stuff
that’s missing behind it. You could link to the not-yet-written
overview stuff from the Documentation: list on the main page.

If you’re game, why don’t you start on the “high level overview” or
“where to start” or whatever you’d like to call it.

Eric

Eric B. wrote:

George, I agree with the part about the missing overview does.
However, I don’t think the problem’s really the front page, it’s the stuff
that’s missing behind it. You could link to the not-yet-written
overview stuff from the Documentation: list on the main page.

If you’re game, why don’t you start on the “high level overview” or
“where to start” or whatever you’d like to call it.

Right, I didn’t mean so much that the front page is the major issue, but
more that it’s a start to branching out to more detailed documentation.
Like right now, if I were to write a simple guide on how to do signal
anylsis in GNU Radio, what would be the parent wiki page? The front
page? Or what if I wanted to document what PHYs are available, what
would be the parent wiki? There needs to be something better inviting
from the front page, as a start to branching out to more specific
documentation.

I’m not sure how we might want this structured, so I figured we might
start with the front page. The better the wiki is structured, the more
inviting it will be for people to add documentation. Right now, even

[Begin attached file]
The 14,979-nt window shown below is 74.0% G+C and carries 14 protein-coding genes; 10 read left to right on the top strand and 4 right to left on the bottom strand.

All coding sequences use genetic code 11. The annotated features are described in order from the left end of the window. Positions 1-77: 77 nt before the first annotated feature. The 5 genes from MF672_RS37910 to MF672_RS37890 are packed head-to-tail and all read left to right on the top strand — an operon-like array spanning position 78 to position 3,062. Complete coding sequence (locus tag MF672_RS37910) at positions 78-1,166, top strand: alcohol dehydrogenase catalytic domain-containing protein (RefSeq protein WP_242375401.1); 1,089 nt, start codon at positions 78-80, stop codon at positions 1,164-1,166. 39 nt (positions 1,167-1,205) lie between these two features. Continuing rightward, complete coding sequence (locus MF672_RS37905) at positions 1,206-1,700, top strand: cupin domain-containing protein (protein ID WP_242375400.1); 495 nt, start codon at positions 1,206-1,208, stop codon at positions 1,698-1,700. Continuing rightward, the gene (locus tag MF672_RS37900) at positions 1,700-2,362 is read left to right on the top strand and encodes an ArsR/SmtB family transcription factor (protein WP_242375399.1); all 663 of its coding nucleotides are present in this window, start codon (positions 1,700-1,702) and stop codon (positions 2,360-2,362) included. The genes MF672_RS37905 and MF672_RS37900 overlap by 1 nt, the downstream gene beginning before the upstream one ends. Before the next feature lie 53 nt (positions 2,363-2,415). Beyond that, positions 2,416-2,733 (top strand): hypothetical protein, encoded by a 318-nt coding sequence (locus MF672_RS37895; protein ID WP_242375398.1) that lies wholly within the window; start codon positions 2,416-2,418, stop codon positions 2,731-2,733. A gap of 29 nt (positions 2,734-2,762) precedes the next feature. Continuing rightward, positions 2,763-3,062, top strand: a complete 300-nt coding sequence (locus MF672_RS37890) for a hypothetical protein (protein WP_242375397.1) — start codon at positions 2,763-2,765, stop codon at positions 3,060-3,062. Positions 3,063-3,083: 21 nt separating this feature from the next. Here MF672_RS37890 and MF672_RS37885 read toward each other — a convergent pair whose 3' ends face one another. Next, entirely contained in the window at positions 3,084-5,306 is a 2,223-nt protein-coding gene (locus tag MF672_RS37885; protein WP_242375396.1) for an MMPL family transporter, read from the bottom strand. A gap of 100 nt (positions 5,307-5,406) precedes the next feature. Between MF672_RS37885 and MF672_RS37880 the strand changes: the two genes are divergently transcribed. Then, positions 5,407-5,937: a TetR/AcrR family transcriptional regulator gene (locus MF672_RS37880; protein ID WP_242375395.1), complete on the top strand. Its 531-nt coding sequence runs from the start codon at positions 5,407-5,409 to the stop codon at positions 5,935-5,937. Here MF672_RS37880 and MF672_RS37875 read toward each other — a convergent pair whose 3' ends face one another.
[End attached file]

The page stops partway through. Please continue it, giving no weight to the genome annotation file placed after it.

though I feel I’m pretty familiar with the wiki and GNU Radio, as I
think about making a wiki page I honestly have no clue where to actually
link it from.

  • George

My take is that after we have some content, and it becomes too much to
be listed on the front page, then it will make sense to have more
organized intro pages.

George N. wrote:

I’m not sure how we might want this structured, so I figured we might
start with the front page. The better the wiki is structured, the more
inviting it will be for people to add documentation. Right now, even
though I feel I’m pretty familiar with the wiki and GNU Radio, as I
think about making a wiki page I honestly have no clue where to actually
link it from.

So for example, we have the “Documentation:” heading… what kind of
things would we want under that to help document certain aspects of GNU
Radio? Like “How to use octave with GNU Radio” … “Doing signal
analysis with GNU Radio”

More of a what do we want there question, and how do we structure it to